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Battle To Be Wed

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Interesting article :)

Battle To Be Wed

By Amarjit Singh

Wednesday, March 17, 2004 - 02:40 PM EST

Ever since a Gursikh brother was married according to Reht Maryada, I had a desire to follow my brother's footsteps.

My parents and I have chakoed amrit, my older brother has not. Most of my other relatives also, except for Chacha and Chachi, have not taken amrit and non-vegetarians and drink alcohol. I was concerned that there would be problems.

This fear came true. Opposition started from the day I began my search for a life partner. My relatives were looking either for a girl who had not taken amrit or one whom they favored. But I wanted a pind de kuri, who had chosen to take amrit and whose parents too had taken amrit.

By the glory of Vaheguru, my 'munn di ichha' was fulfilled and I found a girl of my choice. We had an official engagement in the presence of Sri Guru Granth Sahib.

Though in her house the engagement was a simple ceremony, my relatives couldn't later resist going out for a 'peg sheg'. This was bound to happen but what upset me is that they cfame back drunk, set-up a hi-fi system with two 18-inch blaster speakers and proceeded to dance and holler. Only a few hours earlier it had been a solemn, peaceful, respectful and religious occasion at my partner-to-be's home.

From that moment, I knew that I had to resort to a lot of fighting and jidd as I didn't want my marriage to be spoilt by a culture that I do not particularly care for. My inner voice was saying, "Damn be the Punjabi culture, filth in the nectar ocean of Sikhi."

But, "Nowhere in Sri Guru Granth Sahib is it mentioned that we cannot cut our hair, eat meat, drink alcohol and dance," said my Mamaji's son when I arrived home in the United Kingdom.

By now I had had it. "You did what you wanted at your wedding," I retorted, "I'll do what I want at mine." This had an instant impact and, to my utter relief, the pestering eased up.

Only one problem remained, though - to convince my Tayaji in India. I have been a virtual son to him. Dad wanted to keep Tayaji happy and organize a private hotel party for him and his police friends. When he learnt how I felt he was not interested in such a party. Brilliant!

My mum willingly implemented my wedding according to Gursikh tradition and organized an Akhand Path three days before the actual wedding. Instead of any non-Sikh activities, like at the Bhog and Shagan, we had an overnight open-air Keertan darbar at our home.

Over the loudspeakers, the whole mohalla heard the Keertania praise the family for the akhand paath and for having keertan the night before the wedding, which he pointed out is when most people get involved in meat, drink and dance.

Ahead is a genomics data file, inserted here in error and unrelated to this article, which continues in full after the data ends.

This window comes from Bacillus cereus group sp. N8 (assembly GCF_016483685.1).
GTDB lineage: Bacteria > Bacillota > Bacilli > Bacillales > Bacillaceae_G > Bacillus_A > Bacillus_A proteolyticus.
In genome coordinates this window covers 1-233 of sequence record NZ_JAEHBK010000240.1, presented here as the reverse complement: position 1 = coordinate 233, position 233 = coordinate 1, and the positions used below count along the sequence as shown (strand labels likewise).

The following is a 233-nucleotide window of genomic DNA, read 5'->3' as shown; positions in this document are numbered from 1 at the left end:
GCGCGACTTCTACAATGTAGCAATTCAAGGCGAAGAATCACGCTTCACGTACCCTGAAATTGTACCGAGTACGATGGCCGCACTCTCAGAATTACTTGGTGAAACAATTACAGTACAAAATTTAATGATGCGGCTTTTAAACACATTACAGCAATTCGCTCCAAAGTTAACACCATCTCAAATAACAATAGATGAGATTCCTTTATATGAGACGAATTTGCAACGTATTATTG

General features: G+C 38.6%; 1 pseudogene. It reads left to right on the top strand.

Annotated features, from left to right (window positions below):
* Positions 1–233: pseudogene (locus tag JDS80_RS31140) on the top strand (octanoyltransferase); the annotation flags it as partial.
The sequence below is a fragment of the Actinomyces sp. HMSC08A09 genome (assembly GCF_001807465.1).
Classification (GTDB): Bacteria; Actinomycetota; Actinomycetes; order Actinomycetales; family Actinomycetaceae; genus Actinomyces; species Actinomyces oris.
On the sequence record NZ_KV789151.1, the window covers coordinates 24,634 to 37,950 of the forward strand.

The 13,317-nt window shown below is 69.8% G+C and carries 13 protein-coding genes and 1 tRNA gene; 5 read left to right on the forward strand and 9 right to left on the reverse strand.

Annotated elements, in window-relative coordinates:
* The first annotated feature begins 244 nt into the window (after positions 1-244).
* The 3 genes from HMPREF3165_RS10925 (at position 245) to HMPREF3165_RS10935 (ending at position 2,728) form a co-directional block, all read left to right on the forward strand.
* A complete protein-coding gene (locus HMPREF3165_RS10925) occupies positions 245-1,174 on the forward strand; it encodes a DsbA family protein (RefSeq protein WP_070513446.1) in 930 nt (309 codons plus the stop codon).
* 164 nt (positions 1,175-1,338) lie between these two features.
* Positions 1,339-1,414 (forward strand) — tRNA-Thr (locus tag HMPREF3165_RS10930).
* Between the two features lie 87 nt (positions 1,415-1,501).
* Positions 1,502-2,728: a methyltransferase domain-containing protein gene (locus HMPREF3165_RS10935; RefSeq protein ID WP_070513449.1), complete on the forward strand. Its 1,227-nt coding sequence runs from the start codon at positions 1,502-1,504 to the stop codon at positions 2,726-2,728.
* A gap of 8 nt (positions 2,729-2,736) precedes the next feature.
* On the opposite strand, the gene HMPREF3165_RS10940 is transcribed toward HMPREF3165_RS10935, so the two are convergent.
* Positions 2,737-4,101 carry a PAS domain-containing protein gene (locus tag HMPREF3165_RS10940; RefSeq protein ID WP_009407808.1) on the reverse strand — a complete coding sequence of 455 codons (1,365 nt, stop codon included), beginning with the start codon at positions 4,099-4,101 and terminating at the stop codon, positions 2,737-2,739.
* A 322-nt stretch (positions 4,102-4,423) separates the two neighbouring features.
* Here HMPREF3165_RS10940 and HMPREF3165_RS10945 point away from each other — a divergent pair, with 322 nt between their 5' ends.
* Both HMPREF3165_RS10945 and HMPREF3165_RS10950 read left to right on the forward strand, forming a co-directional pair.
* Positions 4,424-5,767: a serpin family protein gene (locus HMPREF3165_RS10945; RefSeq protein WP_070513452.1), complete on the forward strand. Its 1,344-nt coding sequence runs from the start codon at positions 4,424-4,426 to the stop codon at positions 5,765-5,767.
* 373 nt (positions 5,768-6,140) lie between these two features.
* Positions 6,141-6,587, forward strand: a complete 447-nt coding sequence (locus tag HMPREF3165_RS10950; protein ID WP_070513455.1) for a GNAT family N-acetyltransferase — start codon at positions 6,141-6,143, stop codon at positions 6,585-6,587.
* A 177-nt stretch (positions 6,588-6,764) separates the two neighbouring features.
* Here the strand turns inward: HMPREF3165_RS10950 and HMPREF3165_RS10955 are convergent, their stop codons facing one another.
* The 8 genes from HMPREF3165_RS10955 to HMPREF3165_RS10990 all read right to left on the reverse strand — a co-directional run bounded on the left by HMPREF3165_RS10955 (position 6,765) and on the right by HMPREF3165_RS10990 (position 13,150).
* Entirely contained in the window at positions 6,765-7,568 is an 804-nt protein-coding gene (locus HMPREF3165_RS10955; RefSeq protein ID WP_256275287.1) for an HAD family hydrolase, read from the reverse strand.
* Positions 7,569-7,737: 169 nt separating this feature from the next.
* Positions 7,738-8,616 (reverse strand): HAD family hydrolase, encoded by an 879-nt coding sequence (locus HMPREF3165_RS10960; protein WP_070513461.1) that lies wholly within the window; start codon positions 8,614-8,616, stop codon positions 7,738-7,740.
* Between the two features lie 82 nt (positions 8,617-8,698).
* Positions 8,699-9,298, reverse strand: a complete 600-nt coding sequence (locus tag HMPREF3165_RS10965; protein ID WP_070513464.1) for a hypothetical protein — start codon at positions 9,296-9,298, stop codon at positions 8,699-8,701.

For Baraat I strictly told my mum, "No surma and no sehra," but, unfortunately, a fake surma ceremony was done with my Bhabi holding surma near my eyes for a photograph. Ugh!

The Baraat left at Indian Standard Time (it was supposed to leave at 8:30 but left at 10:00), with me on horseback and a gatka team in front with a dhol player and a fake dancing horse.

Naturally, the Anand Karaj started late. During lavaan, my brother-in-law instructed us to keep standing at the completion of each lanv. It was not the time to argue, as this feature was introduced to speed up the process.

Speaking after the wedding, my Mamaji said that he heard people asking one another, "Which mahapursh is this that has come for darshan?" I felt, if more people wore Bana, there would be a lot more 'mahapursh' in Punjab.

At the time of Doli (when the bridegroom leaves the home), I insisted to my mother and Tayee that under no circumstances should money be thrown at the poor as it disgraces them in front of everybody, rather it should be handed over to them. My request was forwarded and no money throwing was done.

Fortunately, after the marriage, gidda and bhangra didn't happen at my home.

At last, after so many hiccups, my wish was fulfilled, though with partial success. At every stage I had to fight against Punjabi culture and custom. My wife said that her family too had to face problems with relatives. So much so, that she couldn't wear a full kesri dastar for the wedding, but had to do with a putka.

The day before the 'shagun', my brother had asked why I was moping around. I explained that, it was more of a battle than a wedding. So, can I look back at having acheived my objective? I guess I can partially, though ignorance stopped it from being a full Gursikh wedding. The overall war may or may not have been won, but each battle had an impact.

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I think its about time where we make it clear that there is a difference between punjabi culture and sikhi culture!!!!!!!!!!!!!!!!!!!! :twisted: :twisted:

i agree with you, but heres another question;

is 'tradition' neccesarily a bad thing to go along with IF it doesn't contradict teachings of Gurbani?

just a thought...

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No it doesnt at all. But people should be aware of the differences between punjabi culture and sikh culture.

Seriously, if i was him(author) of that article. I wouldnt have any problem with punjabi culture as in gettin married stuff accept for drinking, and eating meat. But i m defo up for some bhangra and gidda And i wouldnt mind some surma either.. :LOL::LOL::D

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